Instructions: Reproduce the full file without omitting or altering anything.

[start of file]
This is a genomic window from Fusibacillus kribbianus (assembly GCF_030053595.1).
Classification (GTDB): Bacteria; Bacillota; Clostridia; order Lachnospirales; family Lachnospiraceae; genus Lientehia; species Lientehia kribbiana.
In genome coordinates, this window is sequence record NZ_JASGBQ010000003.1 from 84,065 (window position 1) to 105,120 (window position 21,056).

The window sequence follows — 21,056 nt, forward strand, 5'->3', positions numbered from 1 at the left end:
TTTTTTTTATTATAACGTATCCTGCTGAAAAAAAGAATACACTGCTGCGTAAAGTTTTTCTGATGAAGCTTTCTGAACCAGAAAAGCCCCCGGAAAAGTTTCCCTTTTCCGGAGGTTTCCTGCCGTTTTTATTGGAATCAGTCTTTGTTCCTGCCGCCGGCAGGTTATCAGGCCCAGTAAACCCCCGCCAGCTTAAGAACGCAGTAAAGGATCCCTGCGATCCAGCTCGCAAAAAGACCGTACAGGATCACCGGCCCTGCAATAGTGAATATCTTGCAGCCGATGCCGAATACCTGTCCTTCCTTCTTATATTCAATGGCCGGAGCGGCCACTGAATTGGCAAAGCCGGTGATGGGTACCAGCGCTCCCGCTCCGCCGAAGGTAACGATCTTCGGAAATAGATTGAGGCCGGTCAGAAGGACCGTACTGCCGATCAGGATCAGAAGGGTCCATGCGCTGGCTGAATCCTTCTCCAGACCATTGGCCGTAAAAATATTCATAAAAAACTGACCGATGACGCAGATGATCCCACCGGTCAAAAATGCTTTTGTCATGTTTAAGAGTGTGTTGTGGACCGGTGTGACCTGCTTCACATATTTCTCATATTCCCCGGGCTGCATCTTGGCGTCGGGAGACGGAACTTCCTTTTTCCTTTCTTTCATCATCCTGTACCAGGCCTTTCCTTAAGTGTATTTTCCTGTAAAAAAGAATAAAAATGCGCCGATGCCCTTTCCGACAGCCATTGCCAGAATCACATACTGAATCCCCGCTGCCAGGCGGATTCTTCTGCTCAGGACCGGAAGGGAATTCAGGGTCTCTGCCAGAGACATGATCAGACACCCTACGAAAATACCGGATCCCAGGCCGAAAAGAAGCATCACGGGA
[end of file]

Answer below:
This is a genomic window from Fusibacillus kribbianus (assembly GCF_030053595.1).
Classification (GTDB): Bacteria; Bacillota; Clostridia; order Lachnospirales; family Lachnospiraceae; genus Lientehia; species Lientehia kribbiana.
In genome coordinates, this window is sequence record NZ_JASGBQ010000003.1 from 84,065 (window position 1) to 105,120 (window position 21,056).

The window sequence follows — 21,056 nt, forward strand, 5'->3', positions numbered from 1 at the left end:
TTTTTTTTATTATAACGTATCCTGCTGAAAAAAAGAATACACTGCTGCGTAAAGTTTTTCTGATGAAGCTTTCTGAACCAGAAAAGCCCCCGGAAAAGTTTCCCTTTTCCGGAGGTTTCCTGCCGTTTTTATTGGAATCAGTCTTTGTTCCTGCCGCCGGCAGGTTATCAGGCCCAGTAAACCCCCGCCAGCTTAAGAACGCAGTAAAGGATCCCTGCGATCCAGCTCGCAAAAAGACCGTACAGGATCACCGGCCCTGCAATAGTGAATATCTTGCAGCCGATGCCGAATACCTGTCCTTCCTTCTTATATTCAATGGCCGGAGCGGCCACTGAATTGGCAAAGCCGGTGATGGGTACCAGCGCTCCCGCTCCGCCGAAGGTAACGATCTTCGGAAATAGATTGAGGCCGGTCAGAAGGACCGTACTGCCGATCAGGATCAGAAGGGTCCATGCGCTGGCTGAATCCTTCTCCAGACCATTGGCCGTAAAAATATTCATAAAAAACTGACCGATGACGCAGATGATCCCACCGGTCAAAAATGCTTTTGTCATGTTTAAGAGTGTGTTGTGGACCGGTGTGACCTGCTTCACATATTTCTCATATTCCCCGGGCTGCATCTTGGCGTCGGGAGACGGAACTTCCTTTTTCCTTTCTTTCATCATCCTGTACCAGGCCTTTCCTTAAGTGTATTTTCCTGTAAAAAAGAATAAAAATGCGCCGATGCCCTTTCCGACAGCCATTGCCAGAATCACATACTGAATCCCCGCTGCCAGGCGGATTCTTCTGCTCAGGACCGGAAGGGAATTCAGGGTCTCTGCCAGAGACATGATCAGACACCCTACGAAAATACCGGATCCCAGGCCGAAAAGAAGCATCACGGGA